United-Continental deal caused almost 3,000 buyouts

The 2010 merger of United Airlines and Continental Airlines was followed by buyouts of about 2,900 union workers in the past 2 1/2 years at a cost to the company of $172 million, according to a United Continental Holdings Inc. regulatory filing. That averages out to $59,310 per worker.

The buyout numbers were disclosed in the footnotes section of the Chicago-based airline’s most recent annual report filed with the Securities and Exchange Commission.

Flight attendants from the United side of the merger have borne the brunt of job cuts. The buyouts included 1,300 mostly United flight attendants, and in 2012 about 1,800 flight attendants from the United part of the deal took advantage of a company call for voluntary leaves of absence to avoid forced layoffs.

By this April, United had planned to furlough more than 680 additional legacy United flight attendants. “We did not have enough people who wanted to take advantage of voluntary programs and we were put in a position to do involuntary programs,” said Megan McCarthy, a spokeswoman for United.

But those cuts were averted when union leaders agreed to modify a contract to allow them to work with Continental flight attendant crews.

“We came to an agreement so we wouldn’t have to furlough any flight attendants,” McCarthy said. “We have not announced any job reductions going forward.”

United, the nation’s second-biggest airline by traffic, employs about 87,000 people, including about 4,000 at Newark Liberty International Airport, where it bought a trans-Atlantic gateway hub when it merged with Continental. McCarthy said the total head count has only declined by “a couple hundred” since the merger, despite all of the buyouts and voluntary leaves of absence.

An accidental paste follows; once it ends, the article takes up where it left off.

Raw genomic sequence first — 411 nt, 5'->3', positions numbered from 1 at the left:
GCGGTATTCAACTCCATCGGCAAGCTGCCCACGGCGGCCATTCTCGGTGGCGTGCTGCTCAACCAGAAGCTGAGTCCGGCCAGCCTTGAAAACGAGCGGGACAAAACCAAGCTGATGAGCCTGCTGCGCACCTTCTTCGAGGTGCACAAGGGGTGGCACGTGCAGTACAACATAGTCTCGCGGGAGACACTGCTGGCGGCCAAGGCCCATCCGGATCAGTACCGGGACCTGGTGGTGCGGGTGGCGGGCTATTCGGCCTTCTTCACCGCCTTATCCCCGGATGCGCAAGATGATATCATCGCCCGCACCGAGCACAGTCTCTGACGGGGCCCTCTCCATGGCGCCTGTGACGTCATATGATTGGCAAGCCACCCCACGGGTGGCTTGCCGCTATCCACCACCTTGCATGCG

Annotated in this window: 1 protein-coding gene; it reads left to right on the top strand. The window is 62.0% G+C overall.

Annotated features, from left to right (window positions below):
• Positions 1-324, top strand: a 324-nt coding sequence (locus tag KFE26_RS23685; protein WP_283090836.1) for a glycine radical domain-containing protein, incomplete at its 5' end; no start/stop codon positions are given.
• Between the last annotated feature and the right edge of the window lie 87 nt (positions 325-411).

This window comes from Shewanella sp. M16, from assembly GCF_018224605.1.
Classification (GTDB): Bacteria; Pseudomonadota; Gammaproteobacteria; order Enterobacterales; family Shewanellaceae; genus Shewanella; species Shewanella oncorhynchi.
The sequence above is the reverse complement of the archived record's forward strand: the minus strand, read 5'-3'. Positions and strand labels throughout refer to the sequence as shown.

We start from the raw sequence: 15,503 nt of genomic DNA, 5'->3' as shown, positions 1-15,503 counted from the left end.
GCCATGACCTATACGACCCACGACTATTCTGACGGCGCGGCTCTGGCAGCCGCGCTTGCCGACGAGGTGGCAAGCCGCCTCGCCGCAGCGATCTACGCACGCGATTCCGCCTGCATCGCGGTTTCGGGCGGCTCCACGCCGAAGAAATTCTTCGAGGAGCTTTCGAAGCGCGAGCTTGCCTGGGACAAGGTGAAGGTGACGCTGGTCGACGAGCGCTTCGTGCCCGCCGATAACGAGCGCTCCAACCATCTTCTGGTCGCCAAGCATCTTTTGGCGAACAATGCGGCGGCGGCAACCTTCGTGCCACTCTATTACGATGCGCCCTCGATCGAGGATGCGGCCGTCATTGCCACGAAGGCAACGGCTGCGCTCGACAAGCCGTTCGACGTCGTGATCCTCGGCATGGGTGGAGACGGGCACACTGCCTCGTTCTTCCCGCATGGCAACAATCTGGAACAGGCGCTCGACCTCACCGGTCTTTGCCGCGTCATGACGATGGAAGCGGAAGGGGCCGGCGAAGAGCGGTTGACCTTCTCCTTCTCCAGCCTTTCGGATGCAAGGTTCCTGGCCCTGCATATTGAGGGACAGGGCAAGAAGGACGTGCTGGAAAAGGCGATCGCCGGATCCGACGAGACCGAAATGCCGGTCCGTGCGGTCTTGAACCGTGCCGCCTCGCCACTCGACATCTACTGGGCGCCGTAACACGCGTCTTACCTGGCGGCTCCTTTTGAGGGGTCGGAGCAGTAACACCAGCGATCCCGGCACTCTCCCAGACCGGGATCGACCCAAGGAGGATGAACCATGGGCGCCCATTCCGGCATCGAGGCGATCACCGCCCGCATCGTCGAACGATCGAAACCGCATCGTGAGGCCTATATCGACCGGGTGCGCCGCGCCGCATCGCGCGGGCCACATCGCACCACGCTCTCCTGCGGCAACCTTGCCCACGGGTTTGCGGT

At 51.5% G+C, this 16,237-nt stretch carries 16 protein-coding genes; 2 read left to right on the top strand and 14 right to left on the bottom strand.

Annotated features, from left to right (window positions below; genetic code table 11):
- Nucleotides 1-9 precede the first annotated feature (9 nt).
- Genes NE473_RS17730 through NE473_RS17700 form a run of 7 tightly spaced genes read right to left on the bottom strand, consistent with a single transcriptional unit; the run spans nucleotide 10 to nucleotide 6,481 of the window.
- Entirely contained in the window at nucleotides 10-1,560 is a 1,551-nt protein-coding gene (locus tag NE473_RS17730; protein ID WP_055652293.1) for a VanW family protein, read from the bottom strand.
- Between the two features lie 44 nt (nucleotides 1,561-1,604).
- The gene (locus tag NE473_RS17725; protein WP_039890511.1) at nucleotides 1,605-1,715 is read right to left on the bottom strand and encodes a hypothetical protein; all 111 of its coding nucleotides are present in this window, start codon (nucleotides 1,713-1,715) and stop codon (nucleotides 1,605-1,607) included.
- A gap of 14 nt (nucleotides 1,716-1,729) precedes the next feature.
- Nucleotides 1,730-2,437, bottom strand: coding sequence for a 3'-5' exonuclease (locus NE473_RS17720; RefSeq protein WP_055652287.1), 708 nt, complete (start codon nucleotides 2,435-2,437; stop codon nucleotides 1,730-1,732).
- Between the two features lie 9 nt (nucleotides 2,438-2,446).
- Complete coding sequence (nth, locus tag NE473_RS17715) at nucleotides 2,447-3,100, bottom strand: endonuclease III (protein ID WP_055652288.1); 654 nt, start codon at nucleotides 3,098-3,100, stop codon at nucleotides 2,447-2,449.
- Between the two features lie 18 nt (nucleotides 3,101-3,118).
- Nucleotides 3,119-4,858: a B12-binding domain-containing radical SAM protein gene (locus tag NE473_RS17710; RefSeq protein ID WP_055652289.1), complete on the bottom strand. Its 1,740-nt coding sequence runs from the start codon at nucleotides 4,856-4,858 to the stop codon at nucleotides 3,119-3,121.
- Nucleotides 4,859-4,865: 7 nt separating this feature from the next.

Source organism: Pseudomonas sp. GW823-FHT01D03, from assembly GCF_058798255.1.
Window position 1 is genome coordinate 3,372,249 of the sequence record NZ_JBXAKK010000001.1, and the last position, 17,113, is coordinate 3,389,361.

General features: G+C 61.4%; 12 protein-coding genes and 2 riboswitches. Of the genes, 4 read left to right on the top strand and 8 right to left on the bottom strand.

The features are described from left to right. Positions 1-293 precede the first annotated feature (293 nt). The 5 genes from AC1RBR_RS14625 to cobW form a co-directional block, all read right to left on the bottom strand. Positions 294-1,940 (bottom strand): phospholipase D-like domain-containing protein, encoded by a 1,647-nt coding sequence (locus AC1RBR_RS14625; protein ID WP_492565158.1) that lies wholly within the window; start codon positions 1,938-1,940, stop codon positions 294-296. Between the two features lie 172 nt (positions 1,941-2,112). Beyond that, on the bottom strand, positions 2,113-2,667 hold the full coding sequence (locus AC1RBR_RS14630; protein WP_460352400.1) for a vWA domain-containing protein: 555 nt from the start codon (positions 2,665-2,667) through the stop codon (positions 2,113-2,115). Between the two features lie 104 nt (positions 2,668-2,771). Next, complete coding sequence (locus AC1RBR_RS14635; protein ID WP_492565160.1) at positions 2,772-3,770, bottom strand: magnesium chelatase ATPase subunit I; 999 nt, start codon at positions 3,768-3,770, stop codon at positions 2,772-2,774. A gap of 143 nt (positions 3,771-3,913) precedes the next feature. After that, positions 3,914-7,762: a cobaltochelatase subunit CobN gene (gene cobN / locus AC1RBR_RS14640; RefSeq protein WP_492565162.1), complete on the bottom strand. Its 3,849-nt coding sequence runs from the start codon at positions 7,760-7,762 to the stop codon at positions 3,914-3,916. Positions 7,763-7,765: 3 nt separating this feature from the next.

Meanwhile, United and Continental flight attendants continue to work under separate contracts, work rules, pay scales and scheduling systems, more than three years after the merger transaction was completed. United flight attendants, for the most part, are working only on legacy United aircraft and Continental flight attendants work only on former Continental aircraft, an inefficient scenario because it limits scheduling options.

The company, which lost $489 million in the first quarter while rivals Delta Air Lines and American Airlines posted record quarterly profits, has been focused on downsizing the legacy United flight attendant workforce, which has been overstaffed.

At the end of 2010, United’s 46,000 member workforce was 13 percent larger than Continental’s, which included 40,000 workers, according to a regulatory filing. But United’s flight attendant staff at that time stood at 12,755, which was 36 percent larger than Continental’s, which had 8,153 flight attendants.

Talks have been under way for about a year and a half on a joint flight attendants contract. The company said Monday that it will start an expedited negotiations process with the Association of Flight Attendants. The flight attendants union did not respond to repeated requests for comment for this report.

Technicians, represented by the International Brotherhood of Teamsters, also do not have a joint contract yet.

At a recent Deutsche Bank investor conference, United Chief Executive Officer Jeff Smisek said United intends to “increase quarterly earnings each quarter going forward (and) we are confident of our ability to do so.”

Kevin Crissey, an analyst at Skyline Research LLC, based in Mahwah, N.J., said the company’s inability to integrate United and Continental flight attendants in a timely manner should not be an obstacle.

“Not having an integrated workforce doesn’t have to lead to underperformance on the financials,” he said. “It can, but it doesn’t have to.”

Colorado-based aviation consultant Mike Boyd added that the lack of an integrated flight attendant work force “has not translated into a reduction of customer service levels.”

Boyd is a frequent flyer on United, and he speaks highly of the airline’s management of its labor force.

“I would not call it labor troubles,” he said. “I’d call it a labor situation. It’s a situation that they have to work through.”

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